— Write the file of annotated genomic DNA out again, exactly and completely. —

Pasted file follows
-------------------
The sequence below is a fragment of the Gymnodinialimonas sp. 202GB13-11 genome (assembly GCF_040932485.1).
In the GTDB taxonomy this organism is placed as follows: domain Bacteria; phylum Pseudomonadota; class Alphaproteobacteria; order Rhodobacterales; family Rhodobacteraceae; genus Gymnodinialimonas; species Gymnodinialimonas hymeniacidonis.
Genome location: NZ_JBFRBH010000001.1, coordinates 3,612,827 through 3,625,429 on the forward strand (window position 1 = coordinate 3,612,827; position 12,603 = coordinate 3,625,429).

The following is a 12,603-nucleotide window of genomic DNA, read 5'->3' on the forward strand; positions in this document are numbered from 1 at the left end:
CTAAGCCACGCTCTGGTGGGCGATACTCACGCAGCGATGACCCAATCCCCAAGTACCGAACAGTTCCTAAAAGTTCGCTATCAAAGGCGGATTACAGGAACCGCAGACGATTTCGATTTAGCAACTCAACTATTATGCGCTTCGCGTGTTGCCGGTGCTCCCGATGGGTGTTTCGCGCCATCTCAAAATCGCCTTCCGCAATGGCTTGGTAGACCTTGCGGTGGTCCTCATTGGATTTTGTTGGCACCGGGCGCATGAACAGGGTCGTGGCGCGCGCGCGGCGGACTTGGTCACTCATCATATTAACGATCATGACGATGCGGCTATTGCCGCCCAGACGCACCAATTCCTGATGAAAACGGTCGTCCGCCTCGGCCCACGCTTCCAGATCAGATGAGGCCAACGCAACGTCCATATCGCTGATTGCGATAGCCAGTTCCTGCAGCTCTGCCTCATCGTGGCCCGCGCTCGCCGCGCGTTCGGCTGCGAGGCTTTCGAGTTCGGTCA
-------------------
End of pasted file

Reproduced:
The sequence below is a fragment of the Gymnodinialimonas sp. 202GB13-11 genome (assembly GCF_040932485.1).
In the GTDB taxonomy this organism is placed as follows: domain Bacteria; phylum Pseudomonadota; class Alphaproteobacteria; order Rhodobacterales; family Rhodobacteraceae; genus Gymnodinialimonas; species Gymnodinialimonas hymeniacidonis.
Genome location: NZ_JBFRBH010000001.1, coordinates 3,612,827 through 3,625,429 on the forward strand (window position 1 = coordinate 3,612,827; position 12,603 = coordinate 3,625,429).

The following is a 12,603-nucleotide window of genomic DNA, read 5'->3' on the forward strand; positions in this document are numbered from 1 at the left end:
CTAAGCCACGCTCTGGTGGGCGATACTCACGCAGCGATGACCCAATCCCCAAGTACCGAACAGTTCCTAAAAGTTCGCTATCAAAGGCGGATTACAGGAACCGCAGACGATTTCGATTTAGCAACTCAACTATTATGCGCTTCGCGTGTTGCCGGTGCTCCCGATGGGTGTTTCGCGCCATCTCAAAATCGCCTTCCGCAATGGCTTGGTAGACCTTGCGGTGGTCCTCATTGGATTTTGTTGGCACCGGGCGCATGAACAGGGTCGTGGCGCGCGCGCGGCGGACTTGGTCACTCATCATATTAACGATCATGACGATGCGGCTATTGCCGCCCAGACGCACCAATTCCTGATGAAAACGGTCGTCCGCCTCGGCCCACGCTTCCAGATCAGATGAGGCCAACGCAACGTCCATATCGCTGATTGCGATAGCCAGTTCCTGCAGCTCTGCCTCATCGTGGCCCGCGCTCGCCGCGCGTTCGGCTGCGAGGCTTTCGAGTTCGGTCA